I've had a few lively conversations with my new Hindi/Urdu teacher this semester about films ... partially because he went to film school in Mumbai and "knows" people. We found that we both like Mithun and Sridevi (one can spot the 80's Indian generation a mile away by these markers) lekin 50's filmon ke bare mein hamare khayyalon alag-alag . . . I was surprised to hear that mere teacher ko Geeta Bali to boring lagta hai.[Pardon the messy Hindi attempts, one has to start somewhere.] But my teacher at least likes older films, if not all the old stars. The rest of my class, not so much. This has made for some interesting conversations and arguments about what filmi songs and lyrics should be used in class.
The bewilderment of my classmates in regards to my tastes have made me realize I need to learn to better articulate why am I not likewise bored. In the heat of the moment, it seems like such a big task to explain the appeal in a concise fashion, and I never even know where to start.
Here's what I do know.
I like the old-school ethics...
I'm generalizing I suppose. The kotha-goer of one film generation is the club-goer of another's. One could argue that in both lifestyles, time and lives are equally wasted. Or one could chock up both onscreen environments to the need for fantastical spaces, unreal locations that exist for the purpose of over-the-top performance: especially talent-centric dance and music.
But in most older films, there's a general agreement that the kotha is not the ideal. Nature is an ideal. Clean air and clean pastures. But only when inhabited by folks trying to to live well. There's no better example of this than Pakeezah. For all my struggles with the film, I like that it is about a woman who wants more than a lifetime of entertaining strangers, or dancing for other people's pleasure. And a man who wants more than the unending blandness of beautiful panoramas. Perhaps it is not the "old" values then, that I appreciate, but "old" dreams. Such things get lost in the shuffle when there's too much neon and too little reflection.
I want to take part in another time ...
New movies often bore me on a certain level because they show me what I already know. They depict a world I recognize, with accoutrements of daily life that are close to my own. And even if I wasn't bored by these elements, my aesthetic tastes have always run towards the past. I was that weird kid who pretty much exclusively listened to classical or orchestral music (even at 9 or 10 years old). Not because it was mandated, but because I preferred it. It certainly wasn't something my parents taught me. I still remember that first time, around eleven, that I heard Rhapsody in Blue on the radio. It was more like Rhapsody in Me. Something similarly magical happened the first time I heard the Suite from Carmen or the Overture to Tannhauser, etc. etc.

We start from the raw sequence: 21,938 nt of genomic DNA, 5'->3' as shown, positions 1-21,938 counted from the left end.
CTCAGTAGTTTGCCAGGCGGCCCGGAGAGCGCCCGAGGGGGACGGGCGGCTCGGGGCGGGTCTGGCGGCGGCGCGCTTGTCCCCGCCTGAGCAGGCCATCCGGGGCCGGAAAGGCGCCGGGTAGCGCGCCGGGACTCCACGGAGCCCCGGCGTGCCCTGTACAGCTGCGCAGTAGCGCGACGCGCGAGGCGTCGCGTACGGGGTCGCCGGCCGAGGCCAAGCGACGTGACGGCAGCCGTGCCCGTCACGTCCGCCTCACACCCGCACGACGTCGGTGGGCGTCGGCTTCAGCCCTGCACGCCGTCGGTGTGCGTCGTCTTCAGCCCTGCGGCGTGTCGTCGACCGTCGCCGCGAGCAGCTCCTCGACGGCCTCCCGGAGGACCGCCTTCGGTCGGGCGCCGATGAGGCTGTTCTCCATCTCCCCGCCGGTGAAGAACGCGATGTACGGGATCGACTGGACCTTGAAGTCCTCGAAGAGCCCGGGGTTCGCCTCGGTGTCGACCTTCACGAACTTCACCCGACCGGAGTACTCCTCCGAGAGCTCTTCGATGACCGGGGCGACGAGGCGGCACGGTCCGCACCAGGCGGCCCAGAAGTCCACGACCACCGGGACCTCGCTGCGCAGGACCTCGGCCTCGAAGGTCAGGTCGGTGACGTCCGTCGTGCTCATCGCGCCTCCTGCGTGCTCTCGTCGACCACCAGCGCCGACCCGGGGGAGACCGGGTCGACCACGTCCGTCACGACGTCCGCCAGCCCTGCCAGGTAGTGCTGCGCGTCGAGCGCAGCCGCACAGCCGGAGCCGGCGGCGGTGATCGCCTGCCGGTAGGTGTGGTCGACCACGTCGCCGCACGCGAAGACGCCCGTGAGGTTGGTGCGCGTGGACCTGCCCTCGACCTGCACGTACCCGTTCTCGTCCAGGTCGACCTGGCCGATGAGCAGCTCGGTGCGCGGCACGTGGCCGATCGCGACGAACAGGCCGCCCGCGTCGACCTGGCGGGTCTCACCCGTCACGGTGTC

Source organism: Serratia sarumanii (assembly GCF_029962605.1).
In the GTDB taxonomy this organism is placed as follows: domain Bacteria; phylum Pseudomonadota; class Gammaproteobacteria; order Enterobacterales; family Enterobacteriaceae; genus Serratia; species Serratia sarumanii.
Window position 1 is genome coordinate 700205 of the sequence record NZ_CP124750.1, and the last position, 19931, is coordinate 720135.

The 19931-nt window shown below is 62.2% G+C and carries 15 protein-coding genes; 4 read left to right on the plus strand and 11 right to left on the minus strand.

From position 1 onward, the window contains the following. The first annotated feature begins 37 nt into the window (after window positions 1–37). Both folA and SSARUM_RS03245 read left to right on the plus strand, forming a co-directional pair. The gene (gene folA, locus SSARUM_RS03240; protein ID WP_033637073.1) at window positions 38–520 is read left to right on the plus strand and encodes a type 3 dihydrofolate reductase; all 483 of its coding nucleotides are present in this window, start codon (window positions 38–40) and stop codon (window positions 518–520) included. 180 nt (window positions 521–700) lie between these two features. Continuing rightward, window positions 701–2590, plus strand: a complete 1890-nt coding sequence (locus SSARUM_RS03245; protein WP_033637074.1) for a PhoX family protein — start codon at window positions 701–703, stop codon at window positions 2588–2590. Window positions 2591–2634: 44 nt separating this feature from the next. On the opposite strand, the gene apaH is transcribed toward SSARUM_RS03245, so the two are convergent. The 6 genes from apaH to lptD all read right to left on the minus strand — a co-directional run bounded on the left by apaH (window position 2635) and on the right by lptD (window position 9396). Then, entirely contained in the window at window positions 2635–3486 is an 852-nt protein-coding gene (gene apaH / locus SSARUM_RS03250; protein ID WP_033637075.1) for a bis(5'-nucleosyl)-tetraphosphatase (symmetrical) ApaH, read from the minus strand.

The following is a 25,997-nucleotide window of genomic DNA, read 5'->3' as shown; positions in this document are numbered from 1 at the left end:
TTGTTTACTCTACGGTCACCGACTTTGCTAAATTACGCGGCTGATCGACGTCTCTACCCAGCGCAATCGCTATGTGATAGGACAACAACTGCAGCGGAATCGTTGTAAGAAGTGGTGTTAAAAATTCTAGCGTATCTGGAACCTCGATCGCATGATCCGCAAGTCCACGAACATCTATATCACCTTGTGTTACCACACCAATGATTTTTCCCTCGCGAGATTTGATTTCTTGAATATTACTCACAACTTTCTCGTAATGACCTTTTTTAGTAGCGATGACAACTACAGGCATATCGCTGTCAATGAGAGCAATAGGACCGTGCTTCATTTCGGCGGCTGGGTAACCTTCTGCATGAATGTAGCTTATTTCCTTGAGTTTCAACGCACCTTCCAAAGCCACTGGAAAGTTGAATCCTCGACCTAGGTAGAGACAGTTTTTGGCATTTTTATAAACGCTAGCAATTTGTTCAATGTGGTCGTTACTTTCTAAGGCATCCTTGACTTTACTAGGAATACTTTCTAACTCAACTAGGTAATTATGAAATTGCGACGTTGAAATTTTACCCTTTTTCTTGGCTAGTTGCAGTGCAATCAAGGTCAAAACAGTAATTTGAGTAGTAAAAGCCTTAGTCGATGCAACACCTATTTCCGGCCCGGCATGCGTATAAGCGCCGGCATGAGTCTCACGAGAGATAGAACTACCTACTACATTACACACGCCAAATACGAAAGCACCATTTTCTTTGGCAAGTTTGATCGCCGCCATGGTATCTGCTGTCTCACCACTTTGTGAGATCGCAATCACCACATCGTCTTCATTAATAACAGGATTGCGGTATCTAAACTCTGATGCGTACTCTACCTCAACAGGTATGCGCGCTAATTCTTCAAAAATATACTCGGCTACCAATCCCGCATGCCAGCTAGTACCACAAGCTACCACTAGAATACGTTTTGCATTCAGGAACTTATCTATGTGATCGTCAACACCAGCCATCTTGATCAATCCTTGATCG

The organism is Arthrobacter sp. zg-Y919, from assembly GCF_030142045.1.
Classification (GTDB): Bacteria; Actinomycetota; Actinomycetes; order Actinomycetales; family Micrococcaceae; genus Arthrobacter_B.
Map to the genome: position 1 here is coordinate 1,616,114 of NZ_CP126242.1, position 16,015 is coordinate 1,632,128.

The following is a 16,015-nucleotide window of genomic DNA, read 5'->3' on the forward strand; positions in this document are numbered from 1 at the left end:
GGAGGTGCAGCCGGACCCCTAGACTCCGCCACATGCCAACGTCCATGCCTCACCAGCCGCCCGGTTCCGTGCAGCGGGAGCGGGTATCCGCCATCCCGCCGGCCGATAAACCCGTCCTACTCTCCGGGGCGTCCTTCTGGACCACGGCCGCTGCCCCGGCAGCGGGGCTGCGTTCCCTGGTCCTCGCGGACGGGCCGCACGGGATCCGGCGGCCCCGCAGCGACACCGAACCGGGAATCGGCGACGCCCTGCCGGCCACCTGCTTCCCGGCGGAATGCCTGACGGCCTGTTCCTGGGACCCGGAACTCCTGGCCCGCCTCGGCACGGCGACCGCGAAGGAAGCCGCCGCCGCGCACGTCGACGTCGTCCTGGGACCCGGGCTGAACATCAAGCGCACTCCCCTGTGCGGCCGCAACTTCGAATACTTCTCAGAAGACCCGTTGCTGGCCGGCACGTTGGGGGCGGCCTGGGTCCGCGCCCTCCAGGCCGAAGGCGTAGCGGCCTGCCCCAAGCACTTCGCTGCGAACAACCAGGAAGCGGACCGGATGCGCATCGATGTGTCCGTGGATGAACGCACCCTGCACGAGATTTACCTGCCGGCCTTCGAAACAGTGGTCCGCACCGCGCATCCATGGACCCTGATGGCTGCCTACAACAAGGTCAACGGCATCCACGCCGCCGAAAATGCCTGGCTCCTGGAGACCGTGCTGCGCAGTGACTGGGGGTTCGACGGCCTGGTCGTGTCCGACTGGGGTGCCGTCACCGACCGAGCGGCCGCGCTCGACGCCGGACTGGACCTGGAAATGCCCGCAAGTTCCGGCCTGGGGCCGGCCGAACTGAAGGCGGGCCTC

It's hard to make any sort of argument (that holds water) about this array of "old" things being "better" than their counterparts in the present. But I will say that we can't really control our own sensibilities--it's really the other way 'round. The "discovery" of Hindi films definitely bulldozed me into an unrecognizable person for a time, similar to what I've seen happen to friends when they like, get married, not just discover an artistic industry. But I've been into world music as long as I knew it existed, and I watched all the Hollywood musicals I could access in middle school ... and so Hindi films were an extension, a fulfillment of earlier loves, not something entirely new or out of character.
I am moved by love as resistance...
When cosmopolitan protagonists move easily between male and female circles, it's hard to believe (even if it accurately depicts the modern experience for many) that women and men somehow can't make their relationship work because of societal restrictions. Thus, social dramas and family dramas have become romantic comedies--where the focus is localized on the neuroses and petty misunderstandings of the main romantic interests.
In Yeh Jawaani Hai Deewani, the rather old-fashioned heroine (short-shorts do not a modern woman make) encapsulates the ideal Indian woman who is happy with her home soil, and pines after someone who clearly doesn't deserve her. The hero wants to travel, to see the world, to run away.
And yet ...
Either way, the stilted metaphors that held currency in the past are more powerful for me than the casual prose of the present. I guess like my clothes comfortable and my stories corseted.